I've just started developing support for some and thereby also using Qualcomm IPQ4019 devices.
During development I stumbled upon the strange VLAN and network interface configuration required for IPQ40xx devices which has also been discussed here on multiple threads before.
It struck me as rather odd and after doing a deep dive through the ess-edma driver I'd like to propose a set of conceptual changes to that driver.
But let me first describe how it is set up current just so that we are all on the same page:
The IPQ4019 integrates a single MAC and an internal VLAN-capable switch with six ports. One of the ports is connected to the MAC.
Notably the remaining five ports are not exposed via five individual physical interfaces. The remaining ports are in fact exposed via what Qualcomm calls PSGMII. PSGMII stands for Penta Serial Gigabit Media Independent Interface. As the name suggests it is an interface for connecting (up to) five PHYs via a single serial link. There are special PHY chips offered by Qualcomm that have a single PSGMII interface and up to five gigabit media dependent Ethernet interfaces. The important takeaway is that this external chip is just a PHY. It is not a switch. Thus all packets received by the PHY are sent to the VLAN-capable switch inside the IPQ40xx and right back out via PSGMII again if they need to be forwarded to any other switch ports.
If you have used a IPQ40xx device before you will be aware that there are usually two network interfaces, eth0 and eth1. But as previously stated there is only one MAC which is hardwired to the integrated switch of the IPQ40xx. This is where the architecture of the ess-edma driver comes in. The two interfaces are not a hardware feature but a software emulation feature of the ess-edma driver. In fact the number of interfaces created by the ess-edma driver can be configured through the device tree. In the device tree each interface is associated with two parameters: A default VLAN ID and a port bitmap. These two values influence packet reception and transmission.
Whenever a packet is transmitted through one of the interfaces created by the ess-edma driver its VLAN tag is inspected by the driver. If the packet is untagged it is then tagged with the default VLAN ID configured for this interface by the driver. If the packet is already tagged the VLAN tag is left untouched. Next the packet gets also tagged with the port bitmap configured for the interface. (I think this limits the set of switch ports this packet can be forwarded to?) After that the packet is enqueued for transmission to the internal switch.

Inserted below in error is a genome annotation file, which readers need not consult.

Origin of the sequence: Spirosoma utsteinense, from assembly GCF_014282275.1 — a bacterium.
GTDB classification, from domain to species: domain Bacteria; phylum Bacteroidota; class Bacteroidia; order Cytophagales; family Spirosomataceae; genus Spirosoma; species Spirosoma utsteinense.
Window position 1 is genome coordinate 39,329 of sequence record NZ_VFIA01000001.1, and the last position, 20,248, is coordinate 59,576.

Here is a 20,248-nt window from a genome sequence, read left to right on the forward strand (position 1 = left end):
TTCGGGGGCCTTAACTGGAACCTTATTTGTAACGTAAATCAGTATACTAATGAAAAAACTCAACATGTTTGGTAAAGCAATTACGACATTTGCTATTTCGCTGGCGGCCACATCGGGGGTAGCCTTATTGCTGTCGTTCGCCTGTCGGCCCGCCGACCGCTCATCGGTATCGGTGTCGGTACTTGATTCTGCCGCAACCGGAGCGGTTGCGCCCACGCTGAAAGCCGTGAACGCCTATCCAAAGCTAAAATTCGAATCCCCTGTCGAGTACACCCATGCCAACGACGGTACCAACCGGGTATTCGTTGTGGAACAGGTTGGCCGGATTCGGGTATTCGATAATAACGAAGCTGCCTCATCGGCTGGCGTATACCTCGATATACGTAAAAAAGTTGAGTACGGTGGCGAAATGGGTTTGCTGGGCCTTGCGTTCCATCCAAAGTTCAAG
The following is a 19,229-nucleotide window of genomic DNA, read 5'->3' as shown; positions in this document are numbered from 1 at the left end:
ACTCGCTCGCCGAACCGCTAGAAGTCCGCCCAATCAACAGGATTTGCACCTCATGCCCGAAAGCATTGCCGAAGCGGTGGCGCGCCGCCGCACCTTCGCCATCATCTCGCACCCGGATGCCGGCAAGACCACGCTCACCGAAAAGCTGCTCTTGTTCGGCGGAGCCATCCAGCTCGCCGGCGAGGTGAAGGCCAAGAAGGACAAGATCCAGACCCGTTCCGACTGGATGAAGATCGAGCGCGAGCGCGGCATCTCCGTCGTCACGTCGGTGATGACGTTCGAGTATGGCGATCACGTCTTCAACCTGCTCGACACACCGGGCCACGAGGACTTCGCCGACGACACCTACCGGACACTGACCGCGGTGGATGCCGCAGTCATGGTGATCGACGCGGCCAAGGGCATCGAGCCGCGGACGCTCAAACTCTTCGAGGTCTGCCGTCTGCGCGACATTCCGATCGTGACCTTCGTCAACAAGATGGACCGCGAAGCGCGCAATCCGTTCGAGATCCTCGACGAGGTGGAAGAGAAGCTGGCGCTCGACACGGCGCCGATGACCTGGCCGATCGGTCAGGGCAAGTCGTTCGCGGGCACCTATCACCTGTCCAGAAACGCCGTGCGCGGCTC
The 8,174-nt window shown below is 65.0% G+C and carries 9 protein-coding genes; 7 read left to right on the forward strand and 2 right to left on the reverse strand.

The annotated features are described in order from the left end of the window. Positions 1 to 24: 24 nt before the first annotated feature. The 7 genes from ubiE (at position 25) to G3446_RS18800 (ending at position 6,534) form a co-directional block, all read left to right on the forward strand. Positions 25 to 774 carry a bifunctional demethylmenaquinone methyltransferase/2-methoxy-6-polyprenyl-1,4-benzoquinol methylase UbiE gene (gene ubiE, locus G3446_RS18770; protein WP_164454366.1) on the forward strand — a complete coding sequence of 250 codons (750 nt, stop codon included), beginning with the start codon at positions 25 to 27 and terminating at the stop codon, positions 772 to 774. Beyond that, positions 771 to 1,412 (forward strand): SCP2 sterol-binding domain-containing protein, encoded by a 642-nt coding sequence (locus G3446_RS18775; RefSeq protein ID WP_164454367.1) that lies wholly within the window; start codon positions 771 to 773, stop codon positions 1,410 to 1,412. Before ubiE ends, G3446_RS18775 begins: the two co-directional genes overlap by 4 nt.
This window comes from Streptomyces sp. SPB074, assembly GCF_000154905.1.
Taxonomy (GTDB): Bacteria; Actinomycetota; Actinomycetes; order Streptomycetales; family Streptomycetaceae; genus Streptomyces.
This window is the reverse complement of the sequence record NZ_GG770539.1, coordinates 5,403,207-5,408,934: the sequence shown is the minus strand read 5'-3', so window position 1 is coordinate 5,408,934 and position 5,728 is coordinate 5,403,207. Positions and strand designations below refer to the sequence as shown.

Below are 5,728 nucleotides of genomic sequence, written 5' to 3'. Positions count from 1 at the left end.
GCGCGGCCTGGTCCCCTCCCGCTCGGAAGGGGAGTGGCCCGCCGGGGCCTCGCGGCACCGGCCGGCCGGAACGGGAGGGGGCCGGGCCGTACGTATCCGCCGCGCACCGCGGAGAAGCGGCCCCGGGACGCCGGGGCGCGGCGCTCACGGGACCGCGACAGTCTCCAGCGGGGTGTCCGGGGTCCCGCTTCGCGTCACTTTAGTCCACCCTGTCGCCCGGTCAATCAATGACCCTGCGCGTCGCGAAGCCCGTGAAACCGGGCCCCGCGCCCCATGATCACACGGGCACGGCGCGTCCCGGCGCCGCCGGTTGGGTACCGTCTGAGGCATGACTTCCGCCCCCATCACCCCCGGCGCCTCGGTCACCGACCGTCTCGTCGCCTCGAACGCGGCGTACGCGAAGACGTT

When a packet is received on a switch port the switch tags it with the id of the port the packet was received on. If the switch forwards the packet to the CPU port the ess-edma driver inspects the port id tag. It then searches for a network interface where BIT(port id) is set in the associated port bitmap. That is how ess-edma identifies the network interface a packet should be received on. Additionally the ess-edma driver inspects the VLAN tag of the packet. If the VLAN tag matches the default VLAN ID for for that network interface it drops the VLAN tag before passing the packet to the network stack. Else the VLAN tag is left in place.
The procedures described above create multiple problems:
In the ess-edma driver every network interface must be associated with a default VLAN ID. Since a VLAN tag for this VLAN ID will be automatically added to and removed from packets it renders the VLAN ID unusable in the network external to the IPQ40xx based device if that network uses multiple VLANs.
Lets explore a simple example setup to illustrate this issue:
Lets assume the IPQ40xx (from here on called "router") has the ess-edma driver configured to set up two interfaces. eth0 has default VLAN ID 1, while eth1 has default VLAN ID 2. The specific port bitmap used on those interfaces is not relevant to this example.
The network the router is supposed to be used in uses VLANs. Currently VLANs 1, 2, and 3 are in use there.